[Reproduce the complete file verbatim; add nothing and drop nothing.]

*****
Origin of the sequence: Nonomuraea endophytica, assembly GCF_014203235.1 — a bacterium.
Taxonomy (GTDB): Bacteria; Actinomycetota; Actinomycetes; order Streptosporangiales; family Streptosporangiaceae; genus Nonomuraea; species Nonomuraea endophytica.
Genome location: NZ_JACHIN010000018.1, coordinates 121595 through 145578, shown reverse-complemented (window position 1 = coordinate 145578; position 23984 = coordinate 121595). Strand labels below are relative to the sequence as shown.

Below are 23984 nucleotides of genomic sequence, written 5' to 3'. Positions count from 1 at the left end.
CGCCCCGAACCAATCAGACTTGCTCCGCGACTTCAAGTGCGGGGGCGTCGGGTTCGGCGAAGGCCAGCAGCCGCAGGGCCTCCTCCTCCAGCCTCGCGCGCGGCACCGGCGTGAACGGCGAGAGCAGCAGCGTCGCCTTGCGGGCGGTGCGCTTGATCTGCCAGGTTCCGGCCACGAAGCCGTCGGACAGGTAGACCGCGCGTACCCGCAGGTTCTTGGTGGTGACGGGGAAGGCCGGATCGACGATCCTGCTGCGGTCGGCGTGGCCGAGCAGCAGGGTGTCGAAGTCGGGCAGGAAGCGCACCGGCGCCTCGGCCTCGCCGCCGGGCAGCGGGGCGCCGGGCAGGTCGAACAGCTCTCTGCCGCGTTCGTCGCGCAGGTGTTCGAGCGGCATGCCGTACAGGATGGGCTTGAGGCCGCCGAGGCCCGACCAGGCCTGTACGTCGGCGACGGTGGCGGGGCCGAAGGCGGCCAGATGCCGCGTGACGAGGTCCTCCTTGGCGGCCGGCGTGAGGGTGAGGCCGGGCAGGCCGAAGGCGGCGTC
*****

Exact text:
Origin of the sequence: Nonomuraea endophytica, assembly GCF_014203235.1 — a bacterium.
Taxonomy (GTDB): Bacteria; Actinomycetota; Actinomycetes; order Streptosporangiales; family Streptosporangiaceae; genus Nonomuraea; species Nonomuraea endophytica.
Genome location: NZ_JACHIN010000018.1, coordinates 121595 through 145578, shown reverse-complemented (window position 1 = coordinate 145578; position 23984 = coordinate 121595). Strand labels below are relative to the sequence as shown.

Below are 23984 nucleotides of genomic sequence, written 5' to 3'. Positions count from 1 at the left end.
CGCCCCGAACCAATCAGACTTGCTCCGCGACTTCAAGTGCGGGGGCGTCGGGTTCGGCGAAGGCCAGCAGCCGCAGGGCCTCCTCCTCCAGCCTCGCGCGCGGCACCGGCGTGAACGGCGAGAGCAGCAGCGTCGCCTTGCGGGCGGTGCGCTTGATCTGCCAGGTTCCGGCCACGAAGCCGTCGGACAGGTAGACCGCGCGTACCCGCAGGTTCTTGGTGGTGACGGGGAAGGCCGGATCGACGATCCTGCTGCGGTCGGCGTGGCCGAGCAGCAGGGTGTCGAAGTCGGGCAGGAAGCGCACCGGCGCCTCGGCCTCGCCGCCGGGCAGCGGGGCGCCGGGCAGGTCGAACAGCTCTCTGCCGCGTTCGTCGCGCAGGTGTTCGAGCGGCATGCCGTACAGGATGGGCTTGAGGCCGCCGAGGCCCGACCAGGCCTGTACGTCGGCGACGGTGGCGGGGCCGAAGGCGGCCAGATGCCGCGTGACGAGGTCCTCCTTGGCGGCCGGCGTGAGGGTGAGGCCGGGCAGGCCGAAGGCGGCGTC